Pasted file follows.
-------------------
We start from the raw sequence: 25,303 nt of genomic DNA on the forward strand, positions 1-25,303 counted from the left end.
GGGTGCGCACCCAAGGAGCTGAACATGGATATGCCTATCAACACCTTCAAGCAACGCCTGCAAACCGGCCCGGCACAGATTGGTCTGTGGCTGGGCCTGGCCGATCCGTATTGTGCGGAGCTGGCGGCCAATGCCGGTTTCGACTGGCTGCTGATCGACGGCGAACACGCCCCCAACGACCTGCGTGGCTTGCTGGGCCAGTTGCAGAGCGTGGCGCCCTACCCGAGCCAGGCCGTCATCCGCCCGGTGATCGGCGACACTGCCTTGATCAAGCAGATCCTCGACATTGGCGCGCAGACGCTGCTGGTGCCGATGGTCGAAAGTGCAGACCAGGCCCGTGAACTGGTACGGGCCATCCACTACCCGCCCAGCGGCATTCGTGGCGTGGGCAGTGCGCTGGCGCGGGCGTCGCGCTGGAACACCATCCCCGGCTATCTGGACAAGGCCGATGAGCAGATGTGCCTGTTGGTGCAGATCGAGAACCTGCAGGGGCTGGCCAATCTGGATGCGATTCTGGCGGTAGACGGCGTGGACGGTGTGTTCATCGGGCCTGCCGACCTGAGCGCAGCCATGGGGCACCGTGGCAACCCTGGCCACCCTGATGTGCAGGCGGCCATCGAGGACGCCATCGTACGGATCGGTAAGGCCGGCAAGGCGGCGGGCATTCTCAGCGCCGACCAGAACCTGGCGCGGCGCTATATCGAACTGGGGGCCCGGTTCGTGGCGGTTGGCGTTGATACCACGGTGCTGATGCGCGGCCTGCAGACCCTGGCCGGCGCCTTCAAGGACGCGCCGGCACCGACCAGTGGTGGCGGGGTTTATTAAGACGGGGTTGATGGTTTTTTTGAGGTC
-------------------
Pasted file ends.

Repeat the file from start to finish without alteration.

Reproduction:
We start from the raw sequence: 25,303 nt of genomic DNA on the forward strand, positions 1-25,303 counted from the left end.
GGGTGCGCACCCAAGGAGCTGAACATGGATATGCCTATCAACACCTTCAAGCAACGCCTGCAAACCGGCCCGGCACAGATTGGTCTGTGGCTGGGCCTGGCCGATCCGTATTGTGCGGAGCTGGCGGCCAATGCCGGTTTCGACTGGCTGCTGATCGACGGCGAACACGCCCCCAACGACCTGCGTGGCTTGCTGGGCCAGTTGCAGAGCGTGGCGCCCTACCCGAGCCAGGCCGTCATCCGCCCGGTGATCGGCGACACTGCCTTGATCAAGCAGATCCTCGACATTGGCGCGCAGACGCTGCTGGTGCCGATGGTCGAAAGTGCAGACCAGGCCCGTGAACTGGTACGGGCCATCCACTACCCGCCCAGCGGCATTCGTGGCGTGGGCAGTGCGCTGGCGCGGGCGTCGCGCTGGAACACCATCCCCGGCTATCTGGACAAGGCCGATGAGCAGATGTGCCTGTTGGTGCAGATCGAGAACCTGCAGGGGCTGGCCAATCTGGATGCGATTCTGGCGGTAGACGGCGTGGACGGTGTGTTCATCGGGCCTGCCGACCTGAGCGCAGCCATGGGGCACCGTGGCAACCCTGGCCACCCTGATGTGCAGGCGGCCATCGAGGACGCCATCGTACGGATCGGTAAGGCCGGCAAGGCGGCGGGCATTCTCAGCGCCGACCAGAACCTGGCGCGGCGCTATATCGAACTGGGGGCCCGGTTCGTGGCGGTTGGCGTTGATACCACGGTGCTGATGCGCGGCCTGCAGACCCTGGCCGGCGCCTTCAAGGACGCGCCGGCACCGACCAGTGGTGGCGGGGTTTATTAAGACGGGGTTGATGGTTTTTTTGAGGTC